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echeverias part 2

Echeverias Part 2

Welcome to the Succulent Series. This week we explore even more Echeveria. This beautiful floral succulent species belongs to the family Crassulaceae. Each succulent forms a flower head which stores water in its petals and stems.

 

These diverse succulents originate from Central America and Mexico and are well suited to arid, semi-desert climates. They are termed Soft succulents for their delicate fleshy leaves.

Setosa

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This furry floral wonder may well be mistaken for a rain spider! It’s leaves are coated in thick white hairs, giving it a glistening appearance. It’s name comes from the Latin word seta which means silk. The Mexican Firecracker as it’s commonly known is an evergreen, vivid addition to any succulent garden. It grows to 4cm height and may span 30cm in diameter as fully grown specimen. It loves a sunny spot and will enjoy company among other heat loving plants. Pair with the Echeveria Gibbiflora Hybrid below for a striking display.

The Setosa propogates easily by slip and forms an abundance of offsets from the base of the main rosette. These can be carefully detached and planted.

Harmsii

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Known aptly as the Plush Plant, this gorgeous, soft to the touch Echeveria is adorned with elongated petals. Each petal is green at its base and tipped with burgundy. This hardy succulent is a fast grower and loves sun and partial shade. It’s flowers form in clusters of magnificent luminous orange-red tightly packed blooms. When they open they really are a radiant sight!

A prolific producer of offsets, this plant will marvel you with its speedy growth. Like with the Setosa, these are easily propagated. Propagation by leaf is a slower process but does produce plantlets successfully.

Gibbiflora Hybrid

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The Echeveria world has some exciting hybrids. This one is a beautifully ruffled variation with leaves dense in green and frosty pink-purple hues. They make a grand addition as a feature in any outdoor space. They form heavy dense thick trunks with, most commonly, a single rosette. This rosette can reach 26cm in diameter, around the size of a dinner plate.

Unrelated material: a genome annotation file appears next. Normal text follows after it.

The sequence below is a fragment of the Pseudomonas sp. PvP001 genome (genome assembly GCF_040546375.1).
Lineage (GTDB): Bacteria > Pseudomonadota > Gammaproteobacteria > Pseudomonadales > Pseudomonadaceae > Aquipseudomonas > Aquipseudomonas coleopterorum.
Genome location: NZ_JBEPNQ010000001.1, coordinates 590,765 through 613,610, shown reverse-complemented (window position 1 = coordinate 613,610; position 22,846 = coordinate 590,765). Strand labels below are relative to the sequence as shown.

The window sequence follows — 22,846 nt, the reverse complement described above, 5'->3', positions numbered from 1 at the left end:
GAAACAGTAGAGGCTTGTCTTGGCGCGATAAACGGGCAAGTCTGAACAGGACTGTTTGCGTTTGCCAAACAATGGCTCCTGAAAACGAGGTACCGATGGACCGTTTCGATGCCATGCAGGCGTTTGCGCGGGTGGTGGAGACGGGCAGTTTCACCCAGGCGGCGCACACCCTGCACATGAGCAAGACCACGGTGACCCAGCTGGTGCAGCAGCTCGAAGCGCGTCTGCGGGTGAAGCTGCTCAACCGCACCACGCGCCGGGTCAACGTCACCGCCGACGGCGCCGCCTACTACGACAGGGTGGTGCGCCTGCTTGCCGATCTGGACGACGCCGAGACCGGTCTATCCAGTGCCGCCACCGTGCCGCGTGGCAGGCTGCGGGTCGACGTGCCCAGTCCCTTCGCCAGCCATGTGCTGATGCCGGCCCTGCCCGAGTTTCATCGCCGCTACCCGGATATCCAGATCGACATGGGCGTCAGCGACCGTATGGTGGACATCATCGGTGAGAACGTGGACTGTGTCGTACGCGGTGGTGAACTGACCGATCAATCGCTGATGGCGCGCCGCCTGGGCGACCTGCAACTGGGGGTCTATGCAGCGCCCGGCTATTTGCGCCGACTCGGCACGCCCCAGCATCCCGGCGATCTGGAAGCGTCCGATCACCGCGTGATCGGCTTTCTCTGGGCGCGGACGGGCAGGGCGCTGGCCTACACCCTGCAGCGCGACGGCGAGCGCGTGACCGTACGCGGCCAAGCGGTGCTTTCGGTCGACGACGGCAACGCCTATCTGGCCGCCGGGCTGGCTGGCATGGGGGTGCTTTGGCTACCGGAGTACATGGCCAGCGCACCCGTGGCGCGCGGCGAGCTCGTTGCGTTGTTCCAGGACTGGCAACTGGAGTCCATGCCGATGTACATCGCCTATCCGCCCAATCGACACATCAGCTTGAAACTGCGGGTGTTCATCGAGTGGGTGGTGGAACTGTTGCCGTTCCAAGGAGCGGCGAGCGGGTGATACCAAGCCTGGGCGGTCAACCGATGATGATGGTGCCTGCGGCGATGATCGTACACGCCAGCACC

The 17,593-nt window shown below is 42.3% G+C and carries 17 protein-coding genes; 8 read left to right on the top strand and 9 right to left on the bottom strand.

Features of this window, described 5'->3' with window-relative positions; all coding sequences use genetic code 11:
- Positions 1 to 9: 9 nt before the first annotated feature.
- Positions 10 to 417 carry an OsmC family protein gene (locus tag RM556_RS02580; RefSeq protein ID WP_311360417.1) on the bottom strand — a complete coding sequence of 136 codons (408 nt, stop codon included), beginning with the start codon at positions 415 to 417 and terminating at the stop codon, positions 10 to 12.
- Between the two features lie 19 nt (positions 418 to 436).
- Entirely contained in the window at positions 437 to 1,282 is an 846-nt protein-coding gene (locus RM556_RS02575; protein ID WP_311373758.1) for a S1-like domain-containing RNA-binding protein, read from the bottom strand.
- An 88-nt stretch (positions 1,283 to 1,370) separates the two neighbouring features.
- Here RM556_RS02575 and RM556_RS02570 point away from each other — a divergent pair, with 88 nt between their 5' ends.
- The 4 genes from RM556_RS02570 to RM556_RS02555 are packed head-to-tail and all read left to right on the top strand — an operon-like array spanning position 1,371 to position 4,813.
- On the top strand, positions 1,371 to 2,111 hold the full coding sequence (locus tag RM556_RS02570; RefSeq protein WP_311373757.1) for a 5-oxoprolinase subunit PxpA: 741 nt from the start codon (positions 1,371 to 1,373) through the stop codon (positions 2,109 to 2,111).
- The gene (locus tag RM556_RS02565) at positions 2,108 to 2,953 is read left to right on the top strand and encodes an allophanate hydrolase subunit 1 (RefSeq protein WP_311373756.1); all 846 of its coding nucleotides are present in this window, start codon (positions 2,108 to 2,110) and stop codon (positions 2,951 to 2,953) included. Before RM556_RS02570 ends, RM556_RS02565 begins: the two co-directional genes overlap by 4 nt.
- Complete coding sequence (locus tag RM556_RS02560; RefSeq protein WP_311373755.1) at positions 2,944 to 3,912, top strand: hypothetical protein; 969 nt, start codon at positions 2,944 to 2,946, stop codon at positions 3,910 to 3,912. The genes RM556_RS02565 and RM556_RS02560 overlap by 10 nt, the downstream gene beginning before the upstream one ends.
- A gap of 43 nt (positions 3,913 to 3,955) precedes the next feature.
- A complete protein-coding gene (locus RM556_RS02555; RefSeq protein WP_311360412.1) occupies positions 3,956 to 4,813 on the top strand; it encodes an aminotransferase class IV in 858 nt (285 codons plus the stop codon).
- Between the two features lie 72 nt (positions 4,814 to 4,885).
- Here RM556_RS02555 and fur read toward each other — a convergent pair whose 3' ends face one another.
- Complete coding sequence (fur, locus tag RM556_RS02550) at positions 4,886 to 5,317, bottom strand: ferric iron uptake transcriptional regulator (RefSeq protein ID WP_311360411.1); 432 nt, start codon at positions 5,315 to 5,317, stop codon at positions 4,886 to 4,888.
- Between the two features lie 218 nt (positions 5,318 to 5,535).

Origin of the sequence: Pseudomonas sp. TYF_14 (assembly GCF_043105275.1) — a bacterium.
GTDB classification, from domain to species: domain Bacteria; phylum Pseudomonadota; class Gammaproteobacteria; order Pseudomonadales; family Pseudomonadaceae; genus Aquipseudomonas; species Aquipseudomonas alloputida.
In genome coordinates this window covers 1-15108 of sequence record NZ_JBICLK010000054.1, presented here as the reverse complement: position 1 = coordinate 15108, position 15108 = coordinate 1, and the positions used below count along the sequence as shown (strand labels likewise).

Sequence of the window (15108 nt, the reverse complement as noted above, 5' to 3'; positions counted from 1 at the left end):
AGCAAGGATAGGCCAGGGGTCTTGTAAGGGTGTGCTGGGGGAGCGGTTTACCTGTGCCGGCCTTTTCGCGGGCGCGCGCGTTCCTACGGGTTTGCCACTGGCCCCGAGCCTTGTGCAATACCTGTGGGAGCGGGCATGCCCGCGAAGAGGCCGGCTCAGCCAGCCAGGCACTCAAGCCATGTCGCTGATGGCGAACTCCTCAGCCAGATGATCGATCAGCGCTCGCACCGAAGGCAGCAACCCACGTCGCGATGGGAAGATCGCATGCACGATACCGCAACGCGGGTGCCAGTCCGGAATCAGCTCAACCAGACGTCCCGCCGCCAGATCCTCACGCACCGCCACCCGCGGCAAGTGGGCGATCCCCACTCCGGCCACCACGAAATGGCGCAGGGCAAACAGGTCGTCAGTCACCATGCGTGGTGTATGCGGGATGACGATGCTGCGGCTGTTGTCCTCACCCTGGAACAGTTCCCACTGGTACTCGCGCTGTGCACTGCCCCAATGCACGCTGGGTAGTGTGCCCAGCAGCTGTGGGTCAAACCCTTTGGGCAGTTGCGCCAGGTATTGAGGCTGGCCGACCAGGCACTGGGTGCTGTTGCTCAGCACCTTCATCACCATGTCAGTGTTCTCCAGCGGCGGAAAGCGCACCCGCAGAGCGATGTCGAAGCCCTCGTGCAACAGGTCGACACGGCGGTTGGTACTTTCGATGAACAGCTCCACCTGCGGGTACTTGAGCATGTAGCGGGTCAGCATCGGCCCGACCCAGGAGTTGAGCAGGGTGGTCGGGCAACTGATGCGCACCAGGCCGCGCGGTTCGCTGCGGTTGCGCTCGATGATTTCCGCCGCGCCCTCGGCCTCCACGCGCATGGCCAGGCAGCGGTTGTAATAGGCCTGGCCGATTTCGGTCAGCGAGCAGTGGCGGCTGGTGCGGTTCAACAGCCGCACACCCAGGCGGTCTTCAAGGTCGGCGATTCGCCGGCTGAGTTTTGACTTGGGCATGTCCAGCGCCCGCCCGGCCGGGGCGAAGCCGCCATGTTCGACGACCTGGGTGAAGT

These sun-hardy succulents are difficult to propagate as they do not simply form new plants by slip, and rarely form offsets. An unconventional method of propagation is by “beheading”. With a sharp knife, the main rosette us removed from the trunk and after a scab has formed, it is planted. The remaining trunk is said to produce small offsets near the tip of the trunk.

Pairing

The thing to understand about succulents is that within one family, a diversity of needs exists. Not all Echeveria will be happy together, because of their differing light and heat requirements.

All of the succulents in this blog can handle and will thrive in partial shade to full sun. They really can handle heat. Great companion or pairing plants are:

  • Crassula Ovata Gollum. This succulent is reminiscent of coral under the sea and is more commonly known as Jade Gollum.
  • Sedum stonecrop, for its luminous yellow-orange tones when in full sun
  • Graptoveria varieties
  • Kalanchoe panda plant, for its furry texture and interesting colouring
  • Euphorbia Milii, for their red, pink and yellow bright blooms and thorny stems.
  • amongst others…

PLEASE NOTE that not all Echeveria want full sun and the fleshier and softer their leaves are, the more shade they want. Leaves with a powdery coating generally enjoy shade.

Care Tips:

Cactus and Succulent soil mix is recommended for an aerated planting mix that will drain well. Lifestyle Home Garden carries a few types of cactus and succulent mix.

The Echeveria mentioned above will thrive in hot conditions with little water. In summer, watering once a week is sufficient.

 

For more information on Full sun succulents, read our previous post |HERE|

If you haven’t seen our previous Succulent Series, get updated |HERE|

If you can’t get enough, read our first installment about Echeveria |HERE|

For more information on what to do in your garden in October, click |HERE|

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